2) Growing Profit Margins: There are a number of popular forecasters that warn that US corporations are at ‘peak’ profit margins, and margins can only go down from here.  While we will not dispute the fact that US corporate aggregate profit margins are currently at or near historical highs, we do believe they have the potential to rise even further.  Our positive outlook on profit margins stems from four potential positive contributors.  First, revenue growth, historically one of the most important components to profit margins, has only recently begun to grow at respectable levels as world economies expand in a synchronized fashion.  Rising revenues tends to lead to higher profit margins, since companies benefit from scale efficiencies.  Second, a weaker US dollar relative to our trading partners make foreign profits more valuable since goods and services sold overseas are bought with more valuable foreign currencies. Third, several important sectors of the economy like Financials, Materials and Energy; whose profit margins have been pressured by low interest rates or low commodity prices are beginning to be less pressured with the rise in both. Finally, several secular shifts in the political environment appear to have the potential to lower costs.  Examples of potential cost savers include deregulation in the US and labor market reform in Europe.

Bottom Line:  Over time, valuation multiples are notoriously fickle and can expand or contract quickly based on investor sentiment.  Earnings growth, on the other hand, has traditionally been resilient and steadily upward sloping over time.  For this reason, earnings, in our opinion should matter most to long-term investors. With earnings expected to grow robustly in 2018, we see the recent strength in US equities as justified, and do not share the ‘market is in a bubble’ viewpoint.

However, we also recognize that US equity returns in 2017 benefitted from both robust earnings growth and roughly 2 points of P/E (price to earnings) multiple expansion, which will be difficult to duplicate in 2018.

From a positioning standpoint, we remain generally constructive on stocks globally but are underweight US stocks relative to our composite benchmarks. While we still expect slightly higher returns from current levels for the US market in 2018 we see better reward-to-risk potential in markets outside the U.S.  Our viewpoint would change if US equities pulled back and provided a more favorable entry opportunity.  Within US equities, we anticipate that the rotation in leadership that started in the second half of 2017 will continue throughout 2018. That rotation was defined by a growing underperformance of the historically interest rate sensitive sectors, like utilities, staples, REITs and Telecoms and outperformance by more economically sensitive sectors like Financials, Industrials, Materials and Energy.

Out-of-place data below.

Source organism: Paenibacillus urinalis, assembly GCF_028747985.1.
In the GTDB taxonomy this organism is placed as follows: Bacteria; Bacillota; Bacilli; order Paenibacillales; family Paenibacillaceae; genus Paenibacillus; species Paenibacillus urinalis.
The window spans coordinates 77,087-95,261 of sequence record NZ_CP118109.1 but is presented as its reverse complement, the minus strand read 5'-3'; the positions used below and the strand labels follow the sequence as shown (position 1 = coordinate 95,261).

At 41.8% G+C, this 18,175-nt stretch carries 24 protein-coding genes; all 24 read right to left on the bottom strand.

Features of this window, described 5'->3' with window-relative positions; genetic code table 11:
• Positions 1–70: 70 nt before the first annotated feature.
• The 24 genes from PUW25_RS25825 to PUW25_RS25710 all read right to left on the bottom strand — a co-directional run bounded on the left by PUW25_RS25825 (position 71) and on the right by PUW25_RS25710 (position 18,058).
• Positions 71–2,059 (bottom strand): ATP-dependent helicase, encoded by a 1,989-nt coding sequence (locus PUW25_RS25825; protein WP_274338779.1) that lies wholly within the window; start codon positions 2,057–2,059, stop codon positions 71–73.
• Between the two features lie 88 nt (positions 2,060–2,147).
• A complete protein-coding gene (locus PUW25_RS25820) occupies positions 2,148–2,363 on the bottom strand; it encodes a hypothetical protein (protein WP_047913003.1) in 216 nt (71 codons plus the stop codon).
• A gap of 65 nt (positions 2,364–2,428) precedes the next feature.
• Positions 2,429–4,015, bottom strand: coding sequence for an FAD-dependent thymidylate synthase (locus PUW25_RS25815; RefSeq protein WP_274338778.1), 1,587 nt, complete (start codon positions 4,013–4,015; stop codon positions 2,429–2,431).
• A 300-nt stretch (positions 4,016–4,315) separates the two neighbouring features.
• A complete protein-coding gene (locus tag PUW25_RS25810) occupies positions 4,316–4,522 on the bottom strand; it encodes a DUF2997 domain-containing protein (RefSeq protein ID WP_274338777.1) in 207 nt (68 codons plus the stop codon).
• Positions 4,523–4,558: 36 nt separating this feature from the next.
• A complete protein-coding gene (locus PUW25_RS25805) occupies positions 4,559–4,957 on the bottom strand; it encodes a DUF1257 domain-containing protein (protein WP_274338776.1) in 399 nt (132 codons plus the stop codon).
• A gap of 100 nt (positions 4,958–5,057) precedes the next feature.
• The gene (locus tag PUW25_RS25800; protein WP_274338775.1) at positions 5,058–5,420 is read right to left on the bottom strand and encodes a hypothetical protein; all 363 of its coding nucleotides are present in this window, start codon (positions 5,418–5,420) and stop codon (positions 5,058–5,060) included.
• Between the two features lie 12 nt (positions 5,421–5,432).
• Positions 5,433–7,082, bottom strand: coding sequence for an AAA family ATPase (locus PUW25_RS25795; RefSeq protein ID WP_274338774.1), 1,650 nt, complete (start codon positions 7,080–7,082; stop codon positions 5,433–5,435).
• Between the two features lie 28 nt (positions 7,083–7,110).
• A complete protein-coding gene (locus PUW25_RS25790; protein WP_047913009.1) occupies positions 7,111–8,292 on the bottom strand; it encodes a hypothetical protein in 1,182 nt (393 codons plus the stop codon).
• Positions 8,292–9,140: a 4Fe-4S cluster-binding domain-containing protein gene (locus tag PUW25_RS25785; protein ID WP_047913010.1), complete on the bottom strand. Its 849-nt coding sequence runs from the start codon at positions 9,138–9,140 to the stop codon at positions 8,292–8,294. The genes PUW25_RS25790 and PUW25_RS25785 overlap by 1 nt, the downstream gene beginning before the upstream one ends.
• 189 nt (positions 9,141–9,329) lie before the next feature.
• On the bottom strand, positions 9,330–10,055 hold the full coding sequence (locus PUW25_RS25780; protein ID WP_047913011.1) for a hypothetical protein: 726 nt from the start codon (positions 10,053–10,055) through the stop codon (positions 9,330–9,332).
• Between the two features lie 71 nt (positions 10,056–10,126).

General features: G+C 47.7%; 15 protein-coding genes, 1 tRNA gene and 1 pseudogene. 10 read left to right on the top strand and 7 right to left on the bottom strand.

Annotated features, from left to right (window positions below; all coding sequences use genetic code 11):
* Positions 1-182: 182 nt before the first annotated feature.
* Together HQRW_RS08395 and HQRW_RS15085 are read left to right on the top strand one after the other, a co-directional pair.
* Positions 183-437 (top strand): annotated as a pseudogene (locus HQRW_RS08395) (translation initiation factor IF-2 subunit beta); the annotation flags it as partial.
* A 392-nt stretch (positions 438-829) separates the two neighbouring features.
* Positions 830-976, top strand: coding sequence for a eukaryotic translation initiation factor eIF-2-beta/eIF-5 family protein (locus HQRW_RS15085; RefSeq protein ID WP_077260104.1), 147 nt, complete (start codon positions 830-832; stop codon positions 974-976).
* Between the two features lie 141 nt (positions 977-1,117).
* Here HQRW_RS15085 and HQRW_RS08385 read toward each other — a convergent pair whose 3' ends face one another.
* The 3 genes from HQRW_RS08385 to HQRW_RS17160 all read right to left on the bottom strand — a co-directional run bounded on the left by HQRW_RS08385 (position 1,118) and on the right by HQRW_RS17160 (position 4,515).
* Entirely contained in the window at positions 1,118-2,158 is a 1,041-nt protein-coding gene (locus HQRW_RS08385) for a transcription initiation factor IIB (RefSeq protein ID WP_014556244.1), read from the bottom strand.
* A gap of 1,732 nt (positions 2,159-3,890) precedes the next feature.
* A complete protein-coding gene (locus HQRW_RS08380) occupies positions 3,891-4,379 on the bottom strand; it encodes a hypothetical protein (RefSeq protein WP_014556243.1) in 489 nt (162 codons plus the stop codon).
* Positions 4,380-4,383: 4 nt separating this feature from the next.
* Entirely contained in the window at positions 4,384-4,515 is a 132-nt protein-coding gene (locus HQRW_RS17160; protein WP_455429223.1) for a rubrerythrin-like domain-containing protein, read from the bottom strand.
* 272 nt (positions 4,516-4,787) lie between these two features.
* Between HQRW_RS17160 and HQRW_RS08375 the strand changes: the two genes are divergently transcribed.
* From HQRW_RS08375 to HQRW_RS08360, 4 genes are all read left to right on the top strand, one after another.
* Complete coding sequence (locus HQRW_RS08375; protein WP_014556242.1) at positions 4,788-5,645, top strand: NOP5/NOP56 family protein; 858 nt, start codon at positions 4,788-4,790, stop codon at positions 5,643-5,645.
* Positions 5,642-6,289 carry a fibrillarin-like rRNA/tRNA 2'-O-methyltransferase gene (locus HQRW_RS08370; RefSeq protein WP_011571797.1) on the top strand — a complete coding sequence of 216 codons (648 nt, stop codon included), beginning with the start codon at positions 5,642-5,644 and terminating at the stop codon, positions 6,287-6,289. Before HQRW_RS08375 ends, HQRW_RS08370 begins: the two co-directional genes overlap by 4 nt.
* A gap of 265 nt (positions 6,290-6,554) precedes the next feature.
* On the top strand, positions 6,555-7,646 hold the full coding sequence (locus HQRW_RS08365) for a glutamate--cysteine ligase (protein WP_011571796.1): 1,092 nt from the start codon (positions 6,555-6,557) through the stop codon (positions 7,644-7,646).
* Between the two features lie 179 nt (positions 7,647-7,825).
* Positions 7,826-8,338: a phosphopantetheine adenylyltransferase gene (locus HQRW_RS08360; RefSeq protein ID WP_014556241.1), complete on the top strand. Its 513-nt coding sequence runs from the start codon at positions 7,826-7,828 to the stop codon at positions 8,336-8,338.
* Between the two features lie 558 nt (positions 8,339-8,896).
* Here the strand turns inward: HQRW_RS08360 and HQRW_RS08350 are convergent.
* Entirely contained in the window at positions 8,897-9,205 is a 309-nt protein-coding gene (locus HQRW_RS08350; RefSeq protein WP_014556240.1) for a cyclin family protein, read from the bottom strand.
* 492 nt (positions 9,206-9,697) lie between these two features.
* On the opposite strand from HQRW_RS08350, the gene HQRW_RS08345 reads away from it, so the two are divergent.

Doug Sandler, CFA, is Global Strategist; Chris Konstantinos, CFA, is Chief Investment Strategist; and Rod Smyth is Director of Investments at RiverFront Investment Group, a participant in the ETF Strategist Channel.

*Source: Thomson Reuters I/B/E/S

Important Disclosure Information:

The comments above refer generally to financial markets and not RiverFront portfolios or any related performance. Past results are no guarantee of future results and no representation is made that a client will or is likely to achieve positive returns, avoid losses, or experience returns similar to those shown or experienced in the past.